A new roadmap for curbing the global epidemic of tuberculosis aims to save five million lives between 2011 and 2015 and eliminate TB as a public health problem by 2050 but comes with a price tag of US$47 billion, nearly half of which must still be found.
The Global Plan to Stop TB 2011-2015 developed by the World Health Organization’s (WHO) Stop TB Partnership builds on progress towards goals laid out in a 2006 plan to halve TB prevalence and death rates by 2015 and scale up TB diagnosis, treatment and care, but adds essential research targets including the development of faster methods to test and treat TB and to prevent it through an effective vaccine.
After peaking in 2004, the global incidence of TB is declining, but “far too slowly”, noted Mario Raviglione, director of WHO’s Stop TB Department, at the launch of the plan in Alexandra, a Johannesburg township. The curable disease still affects some nine million people a year and claims nearly two million lives annually.
In southern Africa the death toll from TB is particularly severe, largely as a result of a twin epidemic in HIV - people infected with HIV are between 20 and 37 times more likely to develop TB.
The choice of a primary school in an impoverished South African township to host the launch was significant: South Africa has the world’s third highest burden of TB, a disease that spreads easily in overcrowded, poorly ventilated dwellings like the ones that cram the streets of Alexandra.
The South African government’s Kick TB Campaign, which started in June 2010 during the country’s hosting of the FIFA World Cup, targets school children in high TB-burden areas like Alexandra with information about TB that it is hoped they will pass on to their families and communities. At the launch on 13 October, hundreds of children gathered in a playing field attached to Pholosho primary school to kick around soccer balls emblazoned with illustrations of TB symptoms.
One of the learners pleaded with the international experts, activists and journalists gathered for the event to “stop TB in my lifetime”. Rifat Atun, chair of the Stop TB Partnership Board, responded that this is exactly what the plan aims to do and that, providing funding is made available, it is a realistic goal.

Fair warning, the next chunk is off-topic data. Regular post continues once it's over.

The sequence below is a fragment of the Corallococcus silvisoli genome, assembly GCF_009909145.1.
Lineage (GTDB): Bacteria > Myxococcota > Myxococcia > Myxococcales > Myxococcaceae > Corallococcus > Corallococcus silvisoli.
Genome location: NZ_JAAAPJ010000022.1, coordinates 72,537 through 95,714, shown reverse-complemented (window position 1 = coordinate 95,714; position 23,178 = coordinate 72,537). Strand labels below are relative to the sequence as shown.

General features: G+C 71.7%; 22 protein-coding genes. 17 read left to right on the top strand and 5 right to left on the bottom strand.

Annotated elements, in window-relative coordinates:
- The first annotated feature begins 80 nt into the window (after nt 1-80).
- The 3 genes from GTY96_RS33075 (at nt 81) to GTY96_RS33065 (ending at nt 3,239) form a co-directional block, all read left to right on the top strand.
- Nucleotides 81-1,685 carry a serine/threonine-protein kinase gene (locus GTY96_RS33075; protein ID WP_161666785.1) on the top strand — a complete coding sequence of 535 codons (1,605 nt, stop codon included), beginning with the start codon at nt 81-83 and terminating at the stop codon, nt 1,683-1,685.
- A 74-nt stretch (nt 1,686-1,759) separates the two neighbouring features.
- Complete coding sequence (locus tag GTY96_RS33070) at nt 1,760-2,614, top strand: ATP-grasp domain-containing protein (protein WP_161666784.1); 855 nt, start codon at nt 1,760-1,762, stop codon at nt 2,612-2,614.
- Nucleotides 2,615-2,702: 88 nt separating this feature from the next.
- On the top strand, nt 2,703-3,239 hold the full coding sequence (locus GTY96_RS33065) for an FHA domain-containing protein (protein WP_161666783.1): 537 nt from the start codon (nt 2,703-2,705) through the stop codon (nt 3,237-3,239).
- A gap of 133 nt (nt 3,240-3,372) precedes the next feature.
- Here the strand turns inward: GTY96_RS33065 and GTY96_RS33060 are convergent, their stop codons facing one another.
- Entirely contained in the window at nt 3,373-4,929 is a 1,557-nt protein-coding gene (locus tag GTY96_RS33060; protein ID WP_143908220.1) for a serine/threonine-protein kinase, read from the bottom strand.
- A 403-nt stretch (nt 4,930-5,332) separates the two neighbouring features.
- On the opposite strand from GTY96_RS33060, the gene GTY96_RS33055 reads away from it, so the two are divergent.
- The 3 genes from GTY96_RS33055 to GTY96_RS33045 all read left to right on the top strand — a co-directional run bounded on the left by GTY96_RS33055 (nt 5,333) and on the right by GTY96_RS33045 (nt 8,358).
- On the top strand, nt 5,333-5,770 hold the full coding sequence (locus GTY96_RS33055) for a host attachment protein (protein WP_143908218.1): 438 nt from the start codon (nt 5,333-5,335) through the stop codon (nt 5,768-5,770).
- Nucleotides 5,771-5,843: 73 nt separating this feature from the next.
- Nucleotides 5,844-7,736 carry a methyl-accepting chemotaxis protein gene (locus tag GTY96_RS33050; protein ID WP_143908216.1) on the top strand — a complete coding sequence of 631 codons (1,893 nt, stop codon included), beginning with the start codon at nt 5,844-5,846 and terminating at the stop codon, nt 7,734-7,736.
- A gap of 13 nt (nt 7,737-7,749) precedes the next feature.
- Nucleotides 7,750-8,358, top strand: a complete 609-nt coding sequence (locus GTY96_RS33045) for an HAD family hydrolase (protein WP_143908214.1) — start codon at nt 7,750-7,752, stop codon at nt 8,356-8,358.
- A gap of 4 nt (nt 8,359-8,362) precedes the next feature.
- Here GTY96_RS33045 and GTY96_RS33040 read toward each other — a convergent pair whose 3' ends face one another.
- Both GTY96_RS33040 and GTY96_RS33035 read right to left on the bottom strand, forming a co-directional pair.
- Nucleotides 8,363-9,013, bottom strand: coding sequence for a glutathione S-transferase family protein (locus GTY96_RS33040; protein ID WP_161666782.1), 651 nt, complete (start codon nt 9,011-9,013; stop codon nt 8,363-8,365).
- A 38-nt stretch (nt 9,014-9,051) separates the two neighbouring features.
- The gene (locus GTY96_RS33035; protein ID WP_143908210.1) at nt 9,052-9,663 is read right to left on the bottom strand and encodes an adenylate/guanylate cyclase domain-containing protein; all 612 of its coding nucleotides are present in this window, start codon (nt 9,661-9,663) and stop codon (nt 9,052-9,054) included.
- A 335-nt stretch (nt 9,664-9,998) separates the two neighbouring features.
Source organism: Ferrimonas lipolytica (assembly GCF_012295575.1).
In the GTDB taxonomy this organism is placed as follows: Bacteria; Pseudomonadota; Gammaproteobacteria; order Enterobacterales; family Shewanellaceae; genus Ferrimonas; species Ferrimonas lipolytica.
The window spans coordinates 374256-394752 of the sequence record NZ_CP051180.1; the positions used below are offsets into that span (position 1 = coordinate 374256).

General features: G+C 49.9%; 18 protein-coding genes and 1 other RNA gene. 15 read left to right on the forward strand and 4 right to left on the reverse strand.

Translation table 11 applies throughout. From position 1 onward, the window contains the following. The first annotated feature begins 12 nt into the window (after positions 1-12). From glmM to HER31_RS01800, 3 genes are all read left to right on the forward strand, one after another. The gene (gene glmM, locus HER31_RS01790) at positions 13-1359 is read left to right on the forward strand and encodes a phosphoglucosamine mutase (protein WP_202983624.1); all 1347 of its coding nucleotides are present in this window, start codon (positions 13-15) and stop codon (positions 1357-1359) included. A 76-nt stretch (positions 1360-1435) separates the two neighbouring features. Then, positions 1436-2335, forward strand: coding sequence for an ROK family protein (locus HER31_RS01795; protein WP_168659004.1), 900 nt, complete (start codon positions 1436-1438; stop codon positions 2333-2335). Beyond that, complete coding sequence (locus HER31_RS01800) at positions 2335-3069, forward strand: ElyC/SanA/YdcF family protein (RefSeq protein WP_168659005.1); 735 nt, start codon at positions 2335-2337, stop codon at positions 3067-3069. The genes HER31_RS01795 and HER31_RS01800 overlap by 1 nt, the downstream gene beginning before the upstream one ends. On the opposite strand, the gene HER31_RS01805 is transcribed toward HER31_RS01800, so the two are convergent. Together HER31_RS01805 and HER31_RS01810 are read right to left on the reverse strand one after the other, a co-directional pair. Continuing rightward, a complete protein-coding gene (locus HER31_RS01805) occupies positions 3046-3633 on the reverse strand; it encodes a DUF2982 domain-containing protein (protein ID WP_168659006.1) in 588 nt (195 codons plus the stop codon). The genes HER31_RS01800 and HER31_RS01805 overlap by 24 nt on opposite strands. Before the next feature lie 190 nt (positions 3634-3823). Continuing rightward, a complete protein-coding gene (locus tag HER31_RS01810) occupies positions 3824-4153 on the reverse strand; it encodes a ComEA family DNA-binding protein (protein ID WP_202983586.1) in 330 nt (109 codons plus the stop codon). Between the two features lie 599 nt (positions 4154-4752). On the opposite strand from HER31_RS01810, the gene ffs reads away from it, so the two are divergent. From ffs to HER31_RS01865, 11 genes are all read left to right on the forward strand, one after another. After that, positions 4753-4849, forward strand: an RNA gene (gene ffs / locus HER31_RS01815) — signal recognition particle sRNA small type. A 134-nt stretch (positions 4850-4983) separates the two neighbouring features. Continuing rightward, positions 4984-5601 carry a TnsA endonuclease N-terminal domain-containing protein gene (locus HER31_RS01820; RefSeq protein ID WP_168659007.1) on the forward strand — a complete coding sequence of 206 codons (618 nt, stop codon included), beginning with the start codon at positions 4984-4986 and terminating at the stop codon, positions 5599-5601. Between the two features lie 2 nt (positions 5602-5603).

Guidance on TB control
Specifically, the plan provides countries with guidance on how to improve TB control through scaling up existing interventions for its diagnosis and treatment and by making use of new diagnostic tests and drugs that will become available over the next five years. A new test that uses molecular line probe assays to detect multi-drug resistant (MDR-)TB in a few days instead of the weeks needed using older testing methods has already been introduced in some countries. Other tests that will soon be available can detect TB in a matter of hours.
Current TB drug regimens take six months to be effective for drug-susceptible TB and much longer for drug-resistant strains, during which time many patients are lost to follow-up. The pipeline of new TB drugs promises shorter treatment times. Meanwhile, nine TB vaccine candidates are in clinical trials and a new generation of TB vaccines is expected to be available by 2020.
Other major elements of the plan focus on efforts to combat drug-resistant TB and TB in people living with HIV. It calls for a scale-up in access to tests that can detect resistance to first- and second-line TB drugs, identifying limited laboratory capacity as the main reason why only 5 percent of the estimated 440,000 people who had MDR-TB in 2008 were diagnosed. It also recommends testing all TB patients for HIV (by 2008, only about 22 percent of TB patients knew their HIV status) and providing antiretroviral treatment to all those who test positive.
|Hidden toll from TB|
|HIV testing and treatment to prevent TB|
|Too few MDR-TB cases diagnosed|
|New two-hour TB test|
The plan estimates that $10 billion alone is needed to fund further research and development over the next five years, about $7 billion of which still needs to be raised. Out of the estimated $37 billion needed to implement the Global Plan’s TB diagnosis, treatment and care targets, a funding gap of about $14 billion remains.
Atun of the Stop TB campaign said he was encouraged by the record levels of support for the Global Fund to Fight AIDS, Tuberculosis and Malaria at the Fund’s replenishment meeting in New York last week at which donors pledged a total of $11.7 billion over the next three years. He added, however, that part of the shortfall for funding TB programmes and research will need to come from domestic budgets.